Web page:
Digitizing Detroit's history at the Burton Historical Collection

One of the state's largest repositories for manuscripts, the Burton Historical Collection is a treasure trove for Detroit historical explorers. The collection dates back to the city's founding in the late 17th century, and includes 12 million pieces of information. Every historical record for the City of Detroit and Wayne County is stored at the Burton, located beneath the Detroit Public Library, as well as personal collections donated by the likes of Samuel Clemens (Mark Twain), Ernie Harwell, and Laura Ingalls Wilder.

Until now, sifting through the Burton's extensive holdings was something of a daunting mission. There was no available index to let researchers, genealogists and history buffs even know what was in those archives. Out-of-town sleuths best hope of discovering that 300-year-old historical map or City Council record from the 18th century was to show up, in person, and get to work.

All this changed with the production of the Burton's new digital index, a project that brought together federal, state and private groups together to digitize every one of the Collection's holdings, available online for perusal (note: the index is available online, but the papers themselves still must be viewed in person).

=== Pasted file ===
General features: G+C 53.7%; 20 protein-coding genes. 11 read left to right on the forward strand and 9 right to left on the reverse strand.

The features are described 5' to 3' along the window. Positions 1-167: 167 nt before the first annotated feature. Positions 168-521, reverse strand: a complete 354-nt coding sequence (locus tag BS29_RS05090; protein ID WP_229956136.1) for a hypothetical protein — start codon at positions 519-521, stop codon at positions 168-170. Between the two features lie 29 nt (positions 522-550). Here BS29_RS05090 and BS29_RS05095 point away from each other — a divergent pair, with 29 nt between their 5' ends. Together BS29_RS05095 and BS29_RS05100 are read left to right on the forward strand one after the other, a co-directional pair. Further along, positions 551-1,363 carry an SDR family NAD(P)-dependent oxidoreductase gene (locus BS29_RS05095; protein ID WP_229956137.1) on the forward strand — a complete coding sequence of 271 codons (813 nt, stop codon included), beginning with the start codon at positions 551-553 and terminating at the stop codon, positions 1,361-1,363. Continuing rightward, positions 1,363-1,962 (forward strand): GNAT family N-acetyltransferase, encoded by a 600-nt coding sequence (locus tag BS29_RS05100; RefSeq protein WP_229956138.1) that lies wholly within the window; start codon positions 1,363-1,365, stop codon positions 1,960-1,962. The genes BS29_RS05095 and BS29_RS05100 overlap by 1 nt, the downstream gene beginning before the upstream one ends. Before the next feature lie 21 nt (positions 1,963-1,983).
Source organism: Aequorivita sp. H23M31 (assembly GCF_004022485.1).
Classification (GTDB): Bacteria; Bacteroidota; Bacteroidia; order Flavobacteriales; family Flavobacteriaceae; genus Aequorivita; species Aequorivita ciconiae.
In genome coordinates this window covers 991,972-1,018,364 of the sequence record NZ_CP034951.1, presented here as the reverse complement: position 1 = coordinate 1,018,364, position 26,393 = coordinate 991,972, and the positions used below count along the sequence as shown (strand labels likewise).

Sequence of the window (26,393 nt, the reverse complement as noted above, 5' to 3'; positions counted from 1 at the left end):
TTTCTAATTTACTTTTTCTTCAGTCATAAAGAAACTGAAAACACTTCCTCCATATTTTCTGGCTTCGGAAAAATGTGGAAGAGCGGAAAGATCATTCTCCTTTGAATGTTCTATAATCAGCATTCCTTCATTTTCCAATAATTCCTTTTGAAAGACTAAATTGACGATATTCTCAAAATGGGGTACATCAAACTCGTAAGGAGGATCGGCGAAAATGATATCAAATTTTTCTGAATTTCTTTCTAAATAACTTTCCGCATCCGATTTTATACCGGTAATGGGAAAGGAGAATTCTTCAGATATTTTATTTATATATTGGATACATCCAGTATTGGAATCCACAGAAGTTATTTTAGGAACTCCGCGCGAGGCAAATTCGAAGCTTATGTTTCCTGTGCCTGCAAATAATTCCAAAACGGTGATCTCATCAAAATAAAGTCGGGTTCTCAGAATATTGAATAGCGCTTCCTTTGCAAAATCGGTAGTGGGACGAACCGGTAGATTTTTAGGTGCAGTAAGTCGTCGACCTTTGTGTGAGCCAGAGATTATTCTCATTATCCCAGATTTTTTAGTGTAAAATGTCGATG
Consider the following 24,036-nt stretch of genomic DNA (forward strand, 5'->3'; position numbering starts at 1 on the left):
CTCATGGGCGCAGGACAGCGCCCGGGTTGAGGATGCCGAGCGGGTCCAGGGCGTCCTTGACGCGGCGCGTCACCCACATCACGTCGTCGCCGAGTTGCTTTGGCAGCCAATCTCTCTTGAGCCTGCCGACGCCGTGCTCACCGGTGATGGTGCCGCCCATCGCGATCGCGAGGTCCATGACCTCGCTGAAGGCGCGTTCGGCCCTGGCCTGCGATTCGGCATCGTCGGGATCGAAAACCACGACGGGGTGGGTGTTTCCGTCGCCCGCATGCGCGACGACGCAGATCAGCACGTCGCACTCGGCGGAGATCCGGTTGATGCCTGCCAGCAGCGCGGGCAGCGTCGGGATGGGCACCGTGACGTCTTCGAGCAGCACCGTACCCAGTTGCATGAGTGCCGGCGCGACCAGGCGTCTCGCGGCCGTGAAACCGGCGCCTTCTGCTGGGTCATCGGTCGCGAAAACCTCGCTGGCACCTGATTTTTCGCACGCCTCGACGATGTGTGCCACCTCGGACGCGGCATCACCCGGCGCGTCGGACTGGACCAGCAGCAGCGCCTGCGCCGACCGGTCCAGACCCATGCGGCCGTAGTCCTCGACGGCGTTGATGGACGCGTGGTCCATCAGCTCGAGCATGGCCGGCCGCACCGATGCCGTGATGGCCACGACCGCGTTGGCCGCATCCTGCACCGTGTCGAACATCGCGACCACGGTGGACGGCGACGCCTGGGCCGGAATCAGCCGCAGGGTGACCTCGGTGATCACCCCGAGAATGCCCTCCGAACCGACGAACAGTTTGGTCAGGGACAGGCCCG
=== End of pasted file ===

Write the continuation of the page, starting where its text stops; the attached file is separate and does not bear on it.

The partnership utilized matching grants provided by the Friends of the Detroit Public Library and the National Historic Public Records Commission; aid from Michigan state archivist Mark Harvey; and archival support from Wayne State's archivist program, which provided students for the hard work of cataloging through the Michigan History Foundation in Lansing.

"We had the expertise and the students; that was critical," Merritt says. "Staff resources are extremely slim, but it got us students who were able to work on first-rate collections and we had faculty members who were just as anxious."

Who'll benefit most from the digital index? "I would think anyone interested in Michigan history: genealogists, people that want to find connections between the lumber industry and the Upper Peninsula and what happened in Detroit," Merritt says. "Transportation; it has so many socio-economic interests that any historian trying to understanding American history and Michigan's contribution would find this fascinating."

And word has spread -- Merritt reports visits to the Burton Historical Collection have increased by 56 percent already this year.

Source: Patrice Merritt, executive director, Friends of the Detroit Public Library

Writer: Ashley C. Woods
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